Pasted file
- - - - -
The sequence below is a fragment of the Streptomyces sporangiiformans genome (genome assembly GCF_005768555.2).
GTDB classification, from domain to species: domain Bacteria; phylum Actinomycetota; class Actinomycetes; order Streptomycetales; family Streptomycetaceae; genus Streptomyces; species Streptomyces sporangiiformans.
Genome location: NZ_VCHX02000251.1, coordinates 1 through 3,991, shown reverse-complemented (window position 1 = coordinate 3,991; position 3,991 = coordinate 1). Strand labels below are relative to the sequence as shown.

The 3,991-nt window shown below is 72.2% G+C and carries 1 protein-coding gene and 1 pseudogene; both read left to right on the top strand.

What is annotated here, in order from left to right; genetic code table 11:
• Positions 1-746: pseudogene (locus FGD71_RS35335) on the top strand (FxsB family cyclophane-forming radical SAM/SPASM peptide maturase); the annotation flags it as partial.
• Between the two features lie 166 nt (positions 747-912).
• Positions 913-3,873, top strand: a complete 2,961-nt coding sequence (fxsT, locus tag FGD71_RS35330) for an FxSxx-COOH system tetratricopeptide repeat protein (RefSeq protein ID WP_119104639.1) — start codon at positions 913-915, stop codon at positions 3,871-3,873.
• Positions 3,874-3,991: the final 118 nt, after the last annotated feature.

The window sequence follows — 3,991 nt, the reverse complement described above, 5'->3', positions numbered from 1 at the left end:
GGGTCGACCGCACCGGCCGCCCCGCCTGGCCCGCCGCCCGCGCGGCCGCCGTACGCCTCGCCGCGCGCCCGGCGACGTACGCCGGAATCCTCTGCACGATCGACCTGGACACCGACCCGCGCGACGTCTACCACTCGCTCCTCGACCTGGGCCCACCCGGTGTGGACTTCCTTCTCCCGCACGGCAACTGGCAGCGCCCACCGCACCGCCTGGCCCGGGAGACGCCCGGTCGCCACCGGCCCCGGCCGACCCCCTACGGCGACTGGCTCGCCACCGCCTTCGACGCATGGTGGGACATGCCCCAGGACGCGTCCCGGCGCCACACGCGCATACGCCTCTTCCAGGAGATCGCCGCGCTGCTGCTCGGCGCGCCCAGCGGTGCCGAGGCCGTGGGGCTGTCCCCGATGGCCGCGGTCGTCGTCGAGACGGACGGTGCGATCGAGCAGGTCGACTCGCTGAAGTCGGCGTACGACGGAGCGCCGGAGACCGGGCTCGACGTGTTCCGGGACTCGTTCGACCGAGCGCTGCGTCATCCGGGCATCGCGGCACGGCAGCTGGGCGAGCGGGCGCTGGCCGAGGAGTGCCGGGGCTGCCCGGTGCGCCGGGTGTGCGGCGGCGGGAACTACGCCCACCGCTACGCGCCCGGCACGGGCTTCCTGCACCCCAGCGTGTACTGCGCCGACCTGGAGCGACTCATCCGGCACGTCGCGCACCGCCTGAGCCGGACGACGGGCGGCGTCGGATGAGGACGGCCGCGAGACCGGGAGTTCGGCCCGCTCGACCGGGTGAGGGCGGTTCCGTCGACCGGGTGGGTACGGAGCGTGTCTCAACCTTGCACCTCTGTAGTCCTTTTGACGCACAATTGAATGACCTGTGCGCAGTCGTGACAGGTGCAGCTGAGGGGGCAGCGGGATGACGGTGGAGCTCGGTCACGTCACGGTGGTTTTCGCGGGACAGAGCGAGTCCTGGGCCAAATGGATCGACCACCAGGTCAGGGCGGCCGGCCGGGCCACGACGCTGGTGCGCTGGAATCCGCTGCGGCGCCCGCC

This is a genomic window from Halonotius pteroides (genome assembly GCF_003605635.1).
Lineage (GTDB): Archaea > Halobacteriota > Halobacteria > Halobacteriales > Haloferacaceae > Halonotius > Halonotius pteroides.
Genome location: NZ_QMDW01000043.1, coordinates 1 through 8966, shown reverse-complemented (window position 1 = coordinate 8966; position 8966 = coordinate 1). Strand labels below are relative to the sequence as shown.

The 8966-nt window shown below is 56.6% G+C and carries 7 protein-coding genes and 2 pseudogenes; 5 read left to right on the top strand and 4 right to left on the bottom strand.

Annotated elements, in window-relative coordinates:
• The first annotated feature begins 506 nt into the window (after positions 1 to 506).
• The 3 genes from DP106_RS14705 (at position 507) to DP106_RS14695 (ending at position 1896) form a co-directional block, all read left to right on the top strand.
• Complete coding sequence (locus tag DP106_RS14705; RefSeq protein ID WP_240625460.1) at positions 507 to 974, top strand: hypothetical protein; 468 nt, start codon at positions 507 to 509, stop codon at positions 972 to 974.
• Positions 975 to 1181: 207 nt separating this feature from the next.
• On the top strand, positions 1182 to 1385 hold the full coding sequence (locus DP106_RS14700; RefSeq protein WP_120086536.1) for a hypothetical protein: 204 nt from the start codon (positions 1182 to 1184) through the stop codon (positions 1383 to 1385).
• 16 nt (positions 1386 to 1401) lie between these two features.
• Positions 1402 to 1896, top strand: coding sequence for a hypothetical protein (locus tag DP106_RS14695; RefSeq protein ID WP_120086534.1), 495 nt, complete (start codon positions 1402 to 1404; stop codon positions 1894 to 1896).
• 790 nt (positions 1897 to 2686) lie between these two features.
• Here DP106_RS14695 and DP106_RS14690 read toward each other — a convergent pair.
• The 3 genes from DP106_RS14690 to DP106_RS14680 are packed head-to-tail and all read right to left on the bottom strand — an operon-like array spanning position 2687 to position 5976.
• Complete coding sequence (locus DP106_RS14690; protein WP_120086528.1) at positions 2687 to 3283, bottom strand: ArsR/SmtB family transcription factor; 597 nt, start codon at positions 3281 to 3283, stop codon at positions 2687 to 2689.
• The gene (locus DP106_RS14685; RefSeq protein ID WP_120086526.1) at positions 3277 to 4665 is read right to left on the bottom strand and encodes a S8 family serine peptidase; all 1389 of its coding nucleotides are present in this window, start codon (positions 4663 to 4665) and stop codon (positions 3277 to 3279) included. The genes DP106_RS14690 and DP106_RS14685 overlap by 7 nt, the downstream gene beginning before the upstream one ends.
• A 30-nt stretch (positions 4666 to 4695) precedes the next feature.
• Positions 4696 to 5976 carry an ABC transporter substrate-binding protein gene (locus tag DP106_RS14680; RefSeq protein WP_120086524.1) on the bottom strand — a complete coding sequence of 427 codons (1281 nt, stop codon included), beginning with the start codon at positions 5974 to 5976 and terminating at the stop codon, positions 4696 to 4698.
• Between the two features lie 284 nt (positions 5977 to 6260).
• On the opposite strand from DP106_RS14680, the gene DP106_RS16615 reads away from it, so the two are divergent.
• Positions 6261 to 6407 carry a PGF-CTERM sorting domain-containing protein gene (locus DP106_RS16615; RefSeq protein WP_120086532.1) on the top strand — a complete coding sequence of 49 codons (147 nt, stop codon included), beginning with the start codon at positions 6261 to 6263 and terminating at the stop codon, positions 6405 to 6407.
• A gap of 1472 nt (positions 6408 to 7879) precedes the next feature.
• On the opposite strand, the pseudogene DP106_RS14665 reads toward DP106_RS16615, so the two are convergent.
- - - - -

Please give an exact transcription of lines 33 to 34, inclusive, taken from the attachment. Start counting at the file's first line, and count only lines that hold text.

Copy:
• Positions 6261 to 6407 carry a PGF-CTERM sorting domain-containing protein gene (locus DP106_RS16615; RefSeq protein WP_120086532.1) on the top strand — a complete coding sequence of 49 codons (147 nt, stop codon included), beginning with the start codon at positions 6261 to 6263 and terminating at the stop codon, positions 6405 to 6407.
• A gap of 1472 nt (positions 6408 to 7879) precedes the next feature.